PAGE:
A job title can make or break a good first impression. You certainly don’t want to lie about your job history, but you do want to be descriptive. For example, “Accounting” is too vague, while “Management of A/R and A/P and Recordkeeping” carries both far more information and way more impact. How do you make sure the job title you use on your resume will be accurate and impactful?
We’re not talking about changing the title or position you held in a previous job, said Marsh Sutherland, president of Walden Recruiting. There’s no way he’d tinker with a client’s actual title, he said. Doing so “could be considered misrepresentation” on both his part and that of his client — far too steep a price to pay in return for more impressive-sounding titles. We’re talking about the title of your resume, what you call yourself and how you define what you do.
Top of the resume
The job seeker’s title sits at the top of the resume above her Summary section, right below her name and contact information. Sutherland said he usually advises his clients to take cues from the job they’ve applied for. “I will often put the title of the job (on the top) so at first glance it appears the candidate is a perfect fit,” Sutherland says. “For instance, I am currently sourcing candidates for a Search Engine Optimization Analyst position. Guess what? I put ‛SEO Analyst Professional’ at the top of my resume submissions.”
Typical title mistakes
One common mistake seen by Beth Colley, principal of Chesapeake Resume Writing, is not including a title anywhere on the resume.
Another mistake she often sees is when job seekers include the old-fashioned “Objective” section, a section that nowadays is considered irrelevant and whose inclusion marks the resume subject as being out of touch with the current professional resume format. It might have been acceptable in years past to start a resume with an objective about how a job seeker is “seeking a position where I can utilize my gifts and talents in marketing and advance to a level of increasing responsibility,” but nowadays an objective at the top of the page simply means a job seeker is thinking of himself, not how he can help his potential employer.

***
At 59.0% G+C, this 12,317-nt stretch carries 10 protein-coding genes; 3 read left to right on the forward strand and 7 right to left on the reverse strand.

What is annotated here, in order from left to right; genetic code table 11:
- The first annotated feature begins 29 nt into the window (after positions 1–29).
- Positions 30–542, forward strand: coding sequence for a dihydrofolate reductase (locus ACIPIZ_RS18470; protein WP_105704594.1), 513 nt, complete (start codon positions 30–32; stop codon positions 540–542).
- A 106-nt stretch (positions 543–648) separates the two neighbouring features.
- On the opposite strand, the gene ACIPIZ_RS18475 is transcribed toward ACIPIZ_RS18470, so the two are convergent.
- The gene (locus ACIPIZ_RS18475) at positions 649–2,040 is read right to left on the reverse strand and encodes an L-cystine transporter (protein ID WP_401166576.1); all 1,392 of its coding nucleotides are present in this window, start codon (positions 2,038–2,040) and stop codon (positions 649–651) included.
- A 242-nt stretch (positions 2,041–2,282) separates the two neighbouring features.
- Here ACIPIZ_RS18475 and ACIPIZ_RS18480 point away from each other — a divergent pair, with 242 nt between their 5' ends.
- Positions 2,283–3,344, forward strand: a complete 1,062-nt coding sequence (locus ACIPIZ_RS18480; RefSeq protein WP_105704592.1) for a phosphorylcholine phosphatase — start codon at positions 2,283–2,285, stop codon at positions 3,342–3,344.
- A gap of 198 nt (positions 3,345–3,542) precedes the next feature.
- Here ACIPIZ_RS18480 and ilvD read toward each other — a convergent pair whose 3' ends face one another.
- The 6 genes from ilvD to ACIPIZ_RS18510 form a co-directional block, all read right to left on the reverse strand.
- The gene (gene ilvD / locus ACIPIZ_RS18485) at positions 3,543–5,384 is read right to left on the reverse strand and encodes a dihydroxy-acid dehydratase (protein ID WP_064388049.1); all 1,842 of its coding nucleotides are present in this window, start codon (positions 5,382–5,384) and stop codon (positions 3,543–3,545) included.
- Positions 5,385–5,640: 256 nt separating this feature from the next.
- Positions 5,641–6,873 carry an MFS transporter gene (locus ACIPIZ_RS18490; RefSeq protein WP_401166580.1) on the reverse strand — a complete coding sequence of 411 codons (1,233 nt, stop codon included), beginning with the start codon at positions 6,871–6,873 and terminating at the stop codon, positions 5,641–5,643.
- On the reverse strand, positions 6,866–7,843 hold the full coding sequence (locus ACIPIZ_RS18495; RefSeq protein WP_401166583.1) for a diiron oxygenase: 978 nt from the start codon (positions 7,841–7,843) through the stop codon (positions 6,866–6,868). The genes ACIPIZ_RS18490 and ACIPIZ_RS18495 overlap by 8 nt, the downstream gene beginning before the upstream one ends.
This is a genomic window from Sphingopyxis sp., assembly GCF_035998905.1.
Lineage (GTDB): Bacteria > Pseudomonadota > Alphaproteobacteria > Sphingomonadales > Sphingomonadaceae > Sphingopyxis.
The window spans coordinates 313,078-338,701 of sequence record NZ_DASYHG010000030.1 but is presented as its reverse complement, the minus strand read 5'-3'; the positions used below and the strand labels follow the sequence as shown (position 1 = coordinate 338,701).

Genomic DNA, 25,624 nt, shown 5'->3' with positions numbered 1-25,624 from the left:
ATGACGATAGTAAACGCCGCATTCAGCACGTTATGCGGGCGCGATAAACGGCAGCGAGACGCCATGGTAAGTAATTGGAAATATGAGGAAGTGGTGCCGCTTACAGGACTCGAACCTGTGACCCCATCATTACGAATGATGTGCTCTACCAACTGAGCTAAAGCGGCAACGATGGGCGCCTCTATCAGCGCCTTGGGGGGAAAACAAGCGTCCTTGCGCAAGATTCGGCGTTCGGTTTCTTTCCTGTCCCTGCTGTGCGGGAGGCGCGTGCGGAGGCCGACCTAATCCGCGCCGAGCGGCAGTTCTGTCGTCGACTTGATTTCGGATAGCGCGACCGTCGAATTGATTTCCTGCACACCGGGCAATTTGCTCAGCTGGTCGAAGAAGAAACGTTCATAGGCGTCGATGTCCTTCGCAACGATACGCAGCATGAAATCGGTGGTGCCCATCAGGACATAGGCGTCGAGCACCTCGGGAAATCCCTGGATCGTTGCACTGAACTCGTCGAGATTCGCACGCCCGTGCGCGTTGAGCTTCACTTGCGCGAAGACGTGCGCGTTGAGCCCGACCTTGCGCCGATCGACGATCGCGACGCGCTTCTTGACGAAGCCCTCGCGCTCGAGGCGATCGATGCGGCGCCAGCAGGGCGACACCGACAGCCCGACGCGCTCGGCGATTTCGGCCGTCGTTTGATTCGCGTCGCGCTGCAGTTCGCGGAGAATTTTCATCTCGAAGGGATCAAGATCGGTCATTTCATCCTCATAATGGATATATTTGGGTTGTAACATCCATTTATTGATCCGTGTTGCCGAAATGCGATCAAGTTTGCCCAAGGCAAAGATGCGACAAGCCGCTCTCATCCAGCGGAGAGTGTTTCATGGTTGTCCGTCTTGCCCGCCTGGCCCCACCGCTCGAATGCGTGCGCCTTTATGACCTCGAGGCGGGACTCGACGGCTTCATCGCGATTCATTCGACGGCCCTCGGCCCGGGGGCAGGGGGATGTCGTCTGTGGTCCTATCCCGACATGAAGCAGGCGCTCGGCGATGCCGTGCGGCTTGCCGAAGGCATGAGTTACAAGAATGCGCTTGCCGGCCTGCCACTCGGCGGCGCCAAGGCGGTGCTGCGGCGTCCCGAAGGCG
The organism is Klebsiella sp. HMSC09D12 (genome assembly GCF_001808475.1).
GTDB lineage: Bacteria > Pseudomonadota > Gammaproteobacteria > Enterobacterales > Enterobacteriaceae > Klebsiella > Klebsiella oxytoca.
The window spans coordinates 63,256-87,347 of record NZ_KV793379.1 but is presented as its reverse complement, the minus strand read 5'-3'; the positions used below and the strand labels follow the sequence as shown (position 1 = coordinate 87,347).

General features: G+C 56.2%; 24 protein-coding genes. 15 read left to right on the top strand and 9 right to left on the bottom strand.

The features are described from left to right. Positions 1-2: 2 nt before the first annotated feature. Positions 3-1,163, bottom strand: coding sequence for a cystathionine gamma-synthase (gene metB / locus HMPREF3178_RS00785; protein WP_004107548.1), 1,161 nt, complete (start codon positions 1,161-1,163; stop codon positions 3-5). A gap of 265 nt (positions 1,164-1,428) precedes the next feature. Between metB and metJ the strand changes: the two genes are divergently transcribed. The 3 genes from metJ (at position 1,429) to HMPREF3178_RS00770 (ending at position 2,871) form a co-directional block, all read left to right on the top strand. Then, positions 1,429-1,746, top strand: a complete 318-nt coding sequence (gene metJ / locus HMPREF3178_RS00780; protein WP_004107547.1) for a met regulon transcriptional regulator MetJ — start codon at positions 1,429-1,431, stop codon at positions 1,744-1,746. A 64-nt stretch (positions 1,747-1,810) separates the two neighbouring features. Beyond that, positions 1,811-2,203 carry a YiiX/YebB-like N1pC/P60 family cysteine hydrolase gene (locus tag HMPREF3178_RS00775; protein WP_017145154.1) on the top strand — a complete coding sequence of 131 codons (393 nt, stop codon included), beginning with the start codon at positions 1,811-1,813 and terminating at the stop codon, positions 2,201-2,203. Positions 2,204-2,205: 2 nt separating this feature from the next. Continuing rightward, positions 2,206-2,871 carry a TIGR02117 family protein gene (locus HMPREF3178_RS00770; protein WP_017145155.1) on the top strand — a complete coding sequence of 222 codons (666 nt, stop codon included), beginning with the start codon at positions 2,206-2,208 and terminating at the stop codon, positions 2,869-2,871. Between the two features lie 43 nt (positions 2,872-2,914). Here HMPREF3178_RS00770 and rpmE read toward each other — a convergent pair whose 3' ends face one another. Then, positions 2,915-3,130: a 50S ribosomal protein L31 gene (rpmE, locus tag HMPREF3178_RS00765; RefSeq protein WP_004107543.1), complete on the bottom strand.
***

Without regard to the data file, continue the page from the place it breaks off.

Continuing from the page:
Colley also sees unacceptably vague titles such as one resume that said “Public Advocate.” That job seeker’s profile included her “ability to direct complex projects from concept to fully operational status,” and it mentioned personality details such as being “highly organized” and a “detailed problem solver” who was “self-directed” and “creative.”
Just what type of public advocate, for what industry, was “not clear,” Colley says, “I totally didn’t understand what she was looking for.”
How to craft a title that’s broad, specific and narrowly targeted
Colley advises job seekers to use a “fairly broad title” that still targets the right industry but to then pair it with something they possess that’s in high demand in their industry.
Colley sets this type of title up in the format of “Broad title”—“Specific industry,” “Specialized skills or certifications.” For example, rather than using a broad title such as Project Manager, which could “literally be anything from construction to IT,” she advises her clients to use a slightly more targeted title heading. Some examples:
Here are some other examples Colley cited that expand on less-informative titles such as CFO or Customer Service Representative:
“The whole point of resume development is to target the resume to a particular field or industry,” Colley said. “Job titles vary from one company to the next, so you want to pick a title that is recognizable to most employers and recruiters. By highlighting a marketable aspect about yourself or industry, the recruiter/employer will read for further information to see if you ‛fit the bill.’ Remember, if they read your resume for more than 15-20 seconds and you get a phone call, the resume has effectively done its job.”